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Originally published Sunday, April 27, 2008 at 12:00 AM

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Neighborhood of the week

View Ridge | A place that lives up to its name

Duane LaViolette, 85, knows the families in every one of the 17 homes on his block. He knows their names, their kids and even their pets...

Special to The Seattle Times

Population: Aout 8,830 (2007 estimate)

Distance to downtown Seattle: 7 miles

Schools: View Ridge is served by the Seattle Public Schools.

Fun fact: View Ridge had no views in 1936 — just a ridge and large evergreens. It wasn't until after removing trees, clearing land and grading streets that stunning views of Lake Washington and the Cascades emerged.

— Seattle Times news researcher Miyoko Wolf

Duane LaViolette, 85, knows the families in every one of the 17 homes on his block. He knows their names, their kids and even their pets.

"Oh yeah, there's Dax and Romeo ... and Boss. Lots of dogs. And there's Smidgen and Zachary — they're cats," he recites.

In part, this is because the retired medical researcher has lived in View Ridge throughout his "four-dog marriage" of nearly 50 years. He also spent his childhood in the neighborhood, listening to fighter planes rev up their engines at the one-time U.S. Navy air base at nearby Sand Point.

But LaViolette's familiarity with the locals is due to more than that. Ask around, and it seems that View Ridge, a mile northeast of the University of Washington, is just that kind of neighborhood.

"Right now, if your car breaks down, you ask a neighbor, 'Can you drive us here?' and it's, 'OK, no problem,' " LaViolette says.

The roller-coaster hills of View Ridge have an untroubled air with their wide, blue views of Lake Washington and the Cascades to the east, and their sloping streets dotted with giant Douglas firs and red cedars to the west.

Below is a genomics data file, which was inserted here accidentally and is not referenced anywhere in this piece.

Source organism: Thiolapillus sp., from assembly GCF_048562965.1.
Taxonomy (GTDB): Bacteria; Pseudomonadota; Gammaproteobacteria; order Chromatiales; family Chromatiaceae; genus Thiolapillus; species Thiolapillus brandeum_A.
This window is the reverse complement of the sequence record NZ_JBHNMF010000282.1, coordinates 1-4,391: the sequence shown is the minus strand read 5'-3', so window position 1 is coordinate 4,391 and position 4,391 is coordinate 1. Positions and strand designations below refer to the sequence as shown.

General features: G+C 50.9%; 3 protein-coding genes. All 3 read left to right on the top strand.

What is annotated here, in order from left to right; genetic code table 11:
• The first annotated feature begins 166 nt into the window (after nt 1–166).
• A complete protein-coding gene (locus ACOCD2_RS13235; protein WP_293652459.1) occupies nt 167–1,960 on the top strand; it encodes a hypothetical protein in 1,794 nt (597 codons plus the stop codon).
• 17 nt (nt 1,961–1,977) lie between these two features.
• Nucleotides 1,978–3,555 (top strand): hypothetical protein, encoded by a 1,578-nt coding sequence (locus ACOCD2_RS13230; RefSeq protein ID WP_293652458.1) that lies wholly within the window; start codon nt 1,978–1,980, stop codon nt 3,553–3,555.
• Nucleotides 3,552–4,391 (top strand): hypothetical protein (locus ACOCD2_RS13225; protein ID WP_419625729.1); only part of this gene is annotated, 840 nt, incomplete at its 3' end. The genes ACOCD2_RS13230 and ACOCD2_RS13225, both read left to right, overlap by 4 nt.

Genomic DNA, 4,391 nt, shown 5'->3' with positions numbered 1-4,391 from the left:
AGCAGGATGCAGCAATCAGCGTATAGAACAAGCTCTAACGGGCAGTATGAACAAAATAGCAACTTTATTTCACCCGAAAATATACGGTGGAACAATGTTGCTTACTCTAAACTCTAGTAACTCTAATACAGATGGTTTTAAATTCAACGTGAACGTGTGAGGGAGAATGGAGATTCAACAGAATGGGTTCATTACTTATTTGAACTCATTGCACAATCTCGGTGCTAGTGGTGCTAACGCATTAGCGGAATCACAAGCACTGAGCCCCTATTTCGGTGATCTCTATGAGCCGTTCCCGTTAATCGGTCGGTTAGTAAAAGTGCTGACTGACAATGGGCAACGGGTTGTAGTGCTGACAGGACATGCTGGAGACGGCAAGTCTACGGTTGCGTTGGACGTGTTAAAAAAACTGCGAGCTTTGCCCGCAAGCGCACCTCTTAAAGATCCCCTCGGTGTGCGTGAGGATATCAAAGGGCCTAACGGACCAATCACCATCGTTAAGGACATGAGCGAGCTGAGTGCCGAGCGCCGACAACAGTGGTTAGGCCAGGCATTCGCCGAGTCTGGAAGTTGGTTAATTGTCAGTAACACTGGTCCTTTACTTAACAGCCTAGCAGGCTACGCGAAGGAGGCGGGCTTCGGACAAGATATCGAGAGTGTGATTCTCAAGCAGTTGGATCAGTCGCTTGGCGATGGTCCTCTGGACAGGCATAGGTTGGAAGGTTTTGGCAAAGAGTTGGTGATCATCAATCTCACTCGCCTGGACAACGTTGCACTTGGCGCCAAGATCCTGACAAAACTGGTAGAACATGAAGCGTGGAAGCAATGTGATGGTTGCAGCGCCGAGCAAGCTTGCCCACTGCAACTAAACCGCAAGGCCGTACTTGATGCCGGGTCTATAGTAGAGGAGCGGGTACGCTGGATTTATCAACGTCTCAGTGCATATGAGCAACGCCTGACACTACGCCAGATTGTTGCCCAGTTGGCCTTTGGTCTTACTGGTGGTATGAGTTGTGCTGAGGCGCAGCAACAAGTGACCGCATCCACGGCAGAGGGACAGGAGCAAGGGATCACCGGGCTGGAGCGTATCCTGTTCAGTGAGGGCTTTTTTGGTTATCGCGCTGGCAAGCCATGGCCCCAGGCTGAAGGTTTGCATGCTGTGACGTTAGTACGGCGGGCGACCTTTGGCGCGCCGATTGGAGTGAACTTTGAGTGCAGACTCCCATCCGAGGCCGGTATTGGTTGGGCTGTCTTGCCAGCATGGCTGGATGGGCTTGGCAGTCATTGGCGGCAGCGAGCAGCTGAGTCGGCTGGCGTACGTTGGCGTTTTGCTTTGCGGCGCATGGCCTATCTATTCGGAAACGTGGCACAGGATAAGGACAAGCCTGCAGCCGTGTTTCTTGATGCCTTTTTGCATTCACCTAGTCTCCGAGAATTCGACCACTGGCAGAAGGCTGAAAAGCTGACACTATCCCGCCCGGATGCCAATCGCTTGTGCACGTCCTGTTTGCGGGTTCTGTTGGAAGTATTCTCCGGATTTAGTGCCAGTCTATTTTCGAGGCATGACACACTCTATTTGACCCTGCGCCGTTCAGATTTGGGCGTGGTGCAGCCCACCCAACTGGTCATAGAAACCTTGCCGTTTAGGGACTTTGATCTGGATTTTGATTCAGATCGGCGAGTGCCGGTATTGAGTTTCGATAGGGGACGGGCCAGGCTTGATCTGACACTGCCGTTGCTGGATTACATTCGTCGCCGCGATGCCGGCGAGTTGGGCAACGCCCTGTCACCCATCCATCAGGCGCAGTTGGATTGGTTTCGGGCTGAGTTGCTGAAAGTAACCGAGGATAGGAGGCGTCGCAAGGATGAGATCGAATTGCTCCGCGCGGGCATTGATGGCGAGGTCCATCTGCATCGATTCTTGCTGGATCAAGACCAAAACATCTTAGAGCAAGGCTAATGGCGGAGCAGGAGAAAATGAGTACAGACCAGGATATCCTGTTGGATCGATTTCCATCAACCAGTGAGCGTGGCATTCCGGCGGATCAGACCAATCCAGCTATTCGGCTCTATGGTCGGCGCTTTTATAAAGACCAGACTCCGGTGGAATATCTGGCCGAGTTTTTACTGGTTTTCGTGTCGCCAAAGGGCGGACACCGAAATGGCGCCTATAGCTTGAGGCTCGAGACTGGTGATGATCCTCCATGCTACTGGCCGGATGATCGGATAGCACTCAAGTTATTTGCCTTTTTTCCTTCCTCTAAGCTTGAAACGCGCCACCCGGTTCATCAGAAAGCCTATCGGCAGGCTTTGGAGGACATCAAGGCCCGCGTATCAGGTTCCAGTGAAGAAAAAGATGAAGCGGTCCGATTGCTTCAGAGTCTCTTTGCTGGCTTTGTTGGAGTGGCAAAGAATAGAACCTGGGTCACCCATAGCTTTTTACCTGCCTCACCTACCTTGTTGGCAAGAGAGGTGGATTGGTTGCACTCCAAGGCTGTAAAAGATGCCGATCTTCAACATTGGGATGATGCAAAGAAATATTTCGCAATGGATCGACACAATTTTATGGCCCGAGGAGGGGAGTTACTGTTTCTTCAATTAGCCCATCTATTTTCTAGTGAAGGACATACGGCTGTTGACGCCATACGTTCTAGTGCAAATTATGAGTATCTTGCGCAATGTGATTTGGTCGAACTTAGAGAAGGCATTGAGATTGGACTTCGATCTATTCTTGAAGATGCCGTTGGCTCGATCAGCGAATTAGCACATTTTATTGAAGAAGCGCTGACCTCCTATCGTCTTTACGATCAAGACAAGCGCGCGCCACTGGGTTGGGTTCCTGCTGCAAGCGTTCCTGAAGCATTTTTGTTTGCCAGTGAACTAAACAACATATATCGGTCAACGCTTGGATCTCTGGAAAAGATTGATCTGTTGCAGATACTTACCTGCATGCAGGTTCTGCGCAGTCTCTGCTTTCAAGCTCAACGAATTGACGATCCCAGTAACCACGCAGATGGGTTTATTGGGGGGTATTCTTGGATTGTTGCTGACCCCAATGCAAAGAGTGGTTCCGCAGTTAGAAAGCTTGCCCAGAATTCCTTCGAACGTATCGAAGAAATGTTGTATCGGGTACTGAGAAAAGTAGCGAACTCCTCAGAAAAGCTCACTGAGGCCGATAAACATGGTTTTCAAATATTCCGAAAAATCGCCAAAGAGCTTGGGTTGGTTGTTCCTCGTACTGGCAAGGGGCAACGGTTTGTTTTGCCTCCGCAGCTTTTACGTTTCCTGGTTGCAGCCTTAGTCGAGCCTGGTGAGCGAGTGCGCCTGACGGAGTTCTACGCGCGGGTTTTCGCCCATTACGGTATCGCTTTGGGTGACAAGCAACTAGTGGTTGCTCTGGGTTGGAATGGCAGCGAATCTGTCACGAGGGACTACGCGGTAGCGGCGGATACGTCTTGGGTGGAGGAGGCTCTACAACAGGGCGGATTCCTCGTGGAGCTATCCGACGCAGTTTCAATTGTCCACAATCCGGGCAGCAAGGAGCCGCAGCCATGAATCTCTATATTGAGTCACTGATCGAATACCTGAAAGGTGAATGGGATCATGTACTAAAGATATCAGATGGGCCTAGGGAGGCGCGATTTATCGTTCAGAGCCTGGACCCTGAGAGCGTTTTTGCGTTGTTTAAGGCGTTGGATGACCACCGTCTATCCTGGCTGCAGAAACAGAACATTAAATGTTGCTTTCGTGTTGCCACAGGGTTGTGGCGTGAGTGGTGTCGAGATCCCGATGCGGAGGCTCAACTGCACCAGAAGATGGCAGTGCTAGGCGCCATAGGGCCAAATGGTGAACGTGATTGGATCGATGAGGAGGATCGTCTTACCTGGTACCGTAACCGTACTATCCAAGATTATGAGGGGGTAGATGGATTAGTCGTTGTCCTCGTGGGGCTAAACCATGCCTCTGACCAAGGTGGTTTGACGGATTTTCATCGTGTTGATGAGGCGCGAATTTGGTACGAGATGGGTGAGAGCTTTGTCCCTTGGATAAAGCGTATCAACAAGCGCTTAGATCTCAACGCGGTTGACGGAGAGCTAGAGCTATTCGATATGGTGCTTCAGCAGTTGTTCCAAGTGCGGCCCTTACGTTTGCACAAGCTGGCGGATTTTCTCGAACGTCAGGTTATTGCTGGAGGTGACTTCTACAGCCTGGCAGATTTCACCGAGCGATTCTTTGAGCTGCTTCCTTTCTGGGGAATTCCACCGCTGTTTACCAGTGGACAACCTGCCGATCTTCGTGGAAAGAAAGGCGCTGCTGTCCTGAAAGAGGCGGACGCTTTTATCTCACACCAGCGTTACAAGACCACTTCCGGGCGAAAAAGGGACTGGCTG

People feel safe here. There's plenty of older folk who keep an eye out during the day, and young families with kids stroll the streets on summer evenings. Potluck block parties are held regularly.

Real-estate agent Rhona Feldman, who lives nearby, says people move to View Ridge when they get married and rarely leave.

So when an affordable house comes up, there can be a scramble for it. In one recent home sale, Feldman says, "It came on the market on Tuesday. And within two days we had three offers." The modest 1953 two-bedroom rambler on a large lot sold above the $514,000 asking price.

Home prices in View Ridge, which was first developed in the 1930s by Ralph Jones and Albert Balch, range from about $400,000 to $1.8 million, according to various real-estate sources.

The western, more-affordable side of the hill has brick and wood homes from the 1930s to 1970s. The steep eastern hillside, spilling down to Lake Washington, is a potpourri of older homes, condos and modern glass-and-wood châteaus. Much of the area is free of power lines, which are buried under the streets.

Winslow Poage, produce manager for the local PCC Natural Markets store, says he moved to View Ridge 20 years ago and "realized there was no reason to be anywhere else."

He and his son Noel enjoy the area's three parks, including giant Magnuson Park on the water.

There are fields for baseball and soccer, playgrounds, tennis courts, a dog park, walking trails and even a pebble-and-sand beach. Sand Point Country Club is just to the north.

View Ridge Elementary School, which Bill Gates once attended, sits atop the central ridge hill, while Eckstein Middle School and Roosevelt and Nathan Hale high schools are a walk or short drive away. A Safeway, PCC and 7-Eleven store skirt the neighborhood.

With several churches and synagogues packed into the small area, it's a peaceful neighborhood all right. But the residents do have their fighting side.

This year, a new United Methodist minister proposed allowing a tent city for the homeless to sit between the church and the elementary school over the summer. A community meeting was held, and in LaViolette's words, many worried parents were "madder than hell."

Recently, LaViolette got yet another letter from a developer wanting to get his hands on the octogenarian's home, which has views to the Space Needle and was purchased for $20,000 in 1960. The developer offered him half a million. He planned to tear it down. LaViolette didn't hesitate.

"All the work I've done on it," he spat. "I didn't even acknowledge his letter. I just put it in the shredder and warned the rest of the neighbors."

Copyright © 2008 The Seattle Times Company

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